“I know,” said Elise, “but we’ve been so busy ever since we’ve been here that there hasn’t seemed to be time for anything. But we’re glad to see you now, and isn’t it jolly that we chanced to meet here?”
“Yes, indeed, because we’re going on to-morrow,—on our travels, I mean, and we wouldn’t have had a chance to see you again. But now that we have met, let’s put in a jolly afternoon together. Where are you going?”
“Nowhere in particular; we’re just walking around Paris.”
“That’s exactly our destination; so let’s go nowhere in particular together.”
This plan seemed to please everybody except Lisette, who was a little troubled to have her young ladies going around with these Chicago people, of whom she did not quite approve.
But Patty only laughed at the anxious expression on the French girl’s face. She knew well what was passing in her mind, and she said to her quietly: “It’s all right, Lisette, they’re our American friends, and I assure you Mrs. Farrington won’t mind a bit, since you are with us. You’re dragon enough to chaperon the whole State of Illinois.”
It’s doubtful if Lisette knew what the State of Illinois was, but she was devoted to Patty, and waved her scruples in deference to Patty’s wishes, although she kept a stern watch on the big Van Ness boys.
But Bob and Guy behaved most decorously, and two more polite or well-mannered young men could not have been found among the native Parisians themselves.
Leaving the shop, they continued down the Rue de Rivoli till they reached the Louvre.
Doris proposed their going in, and as Patty was most anxious to do so, and Lisette saw no objection to visiting the great museum, they all entered.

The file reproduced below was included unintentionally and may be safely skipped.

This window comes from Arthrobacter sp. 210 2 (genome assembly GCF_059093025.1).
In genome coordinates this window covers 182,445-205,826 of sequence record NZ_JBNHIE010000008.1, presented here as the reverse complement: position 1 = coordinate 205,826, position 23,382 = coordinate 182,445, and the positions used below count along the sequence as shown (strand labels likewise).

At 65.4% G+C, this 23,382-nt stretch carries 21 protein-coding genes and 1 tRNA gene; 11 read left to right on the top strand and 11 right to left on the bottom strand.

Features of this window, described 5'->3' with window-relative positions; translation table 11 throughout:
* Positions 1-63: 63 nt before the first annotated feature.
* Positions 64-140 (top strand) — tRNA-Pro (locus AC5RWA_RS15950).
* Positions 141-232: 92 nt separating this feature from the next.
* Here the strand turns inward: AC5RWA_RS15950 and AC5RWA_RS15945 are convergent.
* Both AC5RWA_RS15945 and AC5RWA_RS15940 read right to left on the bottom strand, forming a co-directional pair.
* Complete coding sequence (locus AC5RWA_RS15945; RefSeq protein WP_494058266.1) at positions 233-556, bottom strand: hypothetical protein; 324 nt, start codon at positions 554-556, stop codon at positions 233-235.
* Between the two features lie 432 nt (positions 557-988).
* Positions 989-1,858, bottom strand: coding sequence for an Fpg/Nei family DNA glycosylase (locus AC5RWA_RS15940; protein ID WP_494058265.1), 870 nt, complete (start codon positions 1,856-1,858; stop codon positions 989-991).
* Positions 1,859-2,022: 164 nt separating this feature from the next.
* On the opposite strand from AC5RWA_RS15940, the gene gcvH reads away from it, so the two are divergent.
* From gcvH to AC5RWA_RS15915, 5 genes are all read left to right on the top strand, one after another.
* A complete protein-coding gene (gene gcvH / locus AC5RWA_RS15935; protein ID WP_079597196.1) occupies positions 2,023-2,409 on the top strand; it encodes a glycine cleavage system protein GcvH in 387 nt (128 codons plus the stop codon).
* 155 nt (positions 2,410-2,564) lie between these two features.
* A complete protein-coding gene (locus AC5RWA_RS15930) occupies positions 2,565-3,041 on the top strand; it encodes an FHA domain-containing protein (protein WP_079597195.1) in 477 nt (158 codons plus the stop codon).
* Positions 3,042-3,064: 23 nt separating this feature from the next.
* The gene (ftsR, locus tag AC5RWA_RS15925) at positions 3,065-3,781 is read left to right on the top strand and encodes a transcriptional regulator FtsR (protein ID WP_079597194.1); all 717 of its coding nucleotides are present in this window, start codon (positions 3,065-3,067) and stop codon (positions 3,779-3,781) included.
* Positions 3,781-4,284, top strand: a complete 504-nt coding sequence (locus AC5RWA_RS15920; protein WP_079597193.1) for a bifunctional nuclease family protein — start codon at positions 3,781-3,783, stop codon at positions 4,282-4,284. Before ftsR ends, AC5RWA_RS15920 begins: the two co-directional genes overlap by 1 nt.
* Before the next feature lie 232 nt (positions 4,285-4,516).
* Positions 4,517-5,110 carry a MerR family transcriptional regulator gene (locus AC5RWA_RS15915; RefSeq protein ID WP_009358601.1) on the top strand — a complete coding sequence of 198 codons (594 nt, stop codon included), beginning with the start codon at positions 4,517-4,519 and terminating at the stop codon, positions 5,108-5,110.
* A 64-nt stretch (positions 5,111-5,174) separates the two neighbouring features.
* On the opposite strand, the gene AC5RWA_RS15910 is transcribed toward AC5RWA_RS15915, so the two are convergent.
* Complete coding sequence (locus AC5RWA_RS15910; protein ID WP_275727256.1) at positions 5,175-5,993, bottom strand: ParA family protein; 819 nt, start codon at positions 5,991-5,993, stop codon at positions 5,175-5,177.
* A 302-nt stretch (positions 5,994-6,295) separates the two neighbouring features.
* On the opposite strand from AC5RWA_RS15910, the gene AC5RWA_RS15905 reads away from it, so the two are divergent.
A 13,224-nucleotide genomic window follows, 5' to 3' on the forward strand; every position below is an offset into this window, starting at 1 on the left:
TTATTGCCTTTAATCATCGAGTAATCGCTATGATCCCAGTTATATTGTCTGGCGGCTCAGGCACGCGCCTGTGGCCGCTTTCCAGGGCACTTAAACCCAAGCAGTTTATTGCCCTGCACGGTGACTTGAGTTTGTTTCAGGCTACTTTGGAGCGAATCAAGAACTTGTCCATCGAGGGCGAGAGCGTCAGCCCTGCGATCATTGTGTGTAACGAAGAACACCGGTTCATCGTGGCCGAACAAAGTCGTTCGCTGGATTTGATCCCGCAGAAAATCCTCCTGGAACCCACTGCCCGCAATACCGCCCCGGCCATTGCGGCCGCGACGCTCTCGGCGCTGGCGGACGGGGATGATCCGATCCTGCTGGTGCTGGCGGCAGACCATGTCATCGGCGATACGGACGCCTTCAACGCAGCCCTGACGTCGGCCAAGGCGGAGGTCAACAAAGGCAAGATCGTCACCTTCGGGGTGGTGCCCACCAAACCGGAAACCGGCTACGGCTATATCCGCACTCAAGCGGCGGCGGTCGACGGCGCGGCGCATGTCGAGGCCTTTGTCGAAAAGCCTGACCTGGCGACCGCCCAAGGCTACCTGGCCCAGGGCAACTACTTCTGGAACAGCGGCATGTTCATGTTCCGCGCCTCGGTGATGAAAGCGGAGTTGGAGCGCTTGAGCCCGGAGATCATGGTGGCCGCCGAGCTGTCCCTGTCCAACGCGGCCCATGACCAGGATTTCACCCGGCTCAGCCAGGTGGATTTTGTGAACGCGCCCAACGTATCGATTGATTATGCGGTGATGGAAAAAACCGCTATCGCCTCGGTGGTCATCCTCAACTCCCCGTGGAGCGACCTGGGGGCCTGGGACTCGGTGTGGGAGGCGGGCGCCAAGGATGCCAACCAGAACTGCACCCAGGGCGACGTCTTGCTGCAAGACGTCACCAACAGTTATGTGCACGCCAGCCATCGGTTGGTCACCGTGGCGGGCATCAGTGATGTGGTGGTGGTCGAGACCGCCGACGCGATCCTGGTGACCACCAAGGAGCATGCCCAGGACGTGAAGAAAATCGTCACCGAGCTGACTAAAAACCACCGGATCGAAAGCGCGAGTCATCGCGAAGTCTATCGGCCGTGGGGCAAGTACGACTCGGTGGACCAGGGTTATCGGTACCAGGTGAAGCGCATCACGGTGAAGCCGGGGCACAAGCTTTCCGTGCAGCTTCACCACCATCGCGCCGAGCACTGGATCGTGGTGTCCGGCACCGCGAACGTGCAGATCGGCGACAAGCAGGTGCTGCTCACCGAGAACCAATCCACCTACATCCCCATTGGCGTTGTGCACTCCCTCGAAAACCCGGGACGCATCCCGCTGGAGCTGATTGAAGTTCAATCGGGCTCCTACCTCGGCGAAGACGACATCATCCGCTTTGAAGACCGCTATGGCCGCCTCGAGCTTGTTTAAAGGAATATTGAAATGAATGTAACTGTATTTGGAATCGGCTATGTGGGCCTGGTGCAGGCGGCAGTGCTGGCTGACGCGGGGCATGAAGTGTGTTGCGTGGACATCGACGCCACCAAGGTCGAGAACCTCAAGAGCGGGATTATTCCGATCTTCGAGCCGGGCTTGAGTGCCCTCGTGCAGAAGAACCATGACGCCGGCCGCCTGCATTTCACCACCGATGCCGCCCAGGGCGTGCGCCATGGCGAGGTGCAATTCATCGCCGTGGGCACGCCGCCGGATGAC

It was Patty’s first glimpse of the great picture gallery, and she began to wish she was not accompanied by the chattering crowd, that she might wander about wherever her fancy directed. But she remembered she would have ample opportunity for this all winter, so she willingly gave up her own desire to please the Van Ness girls.
They cared little for pictures, but were really good historical students, and they wanted to visit the rooms which contained curios and relics of famous people.
So the whole crowd followed the lead of Doris and Alicia, who had visited the Louvre before, and Patty found herself learning a great deal from the experienced way in which the girls discussed the exhibits. She found, too, that historical relics were more interesting than she had supposed, and she almost sighed as she thought of the many things she wanted to see and study during the winter.
“I hope you’ll be here when we come back,” Guy Van Ness said to her, as they stood together, looking at some old miniatures.
“I hope so, too,” said Patty. “When are you coming?”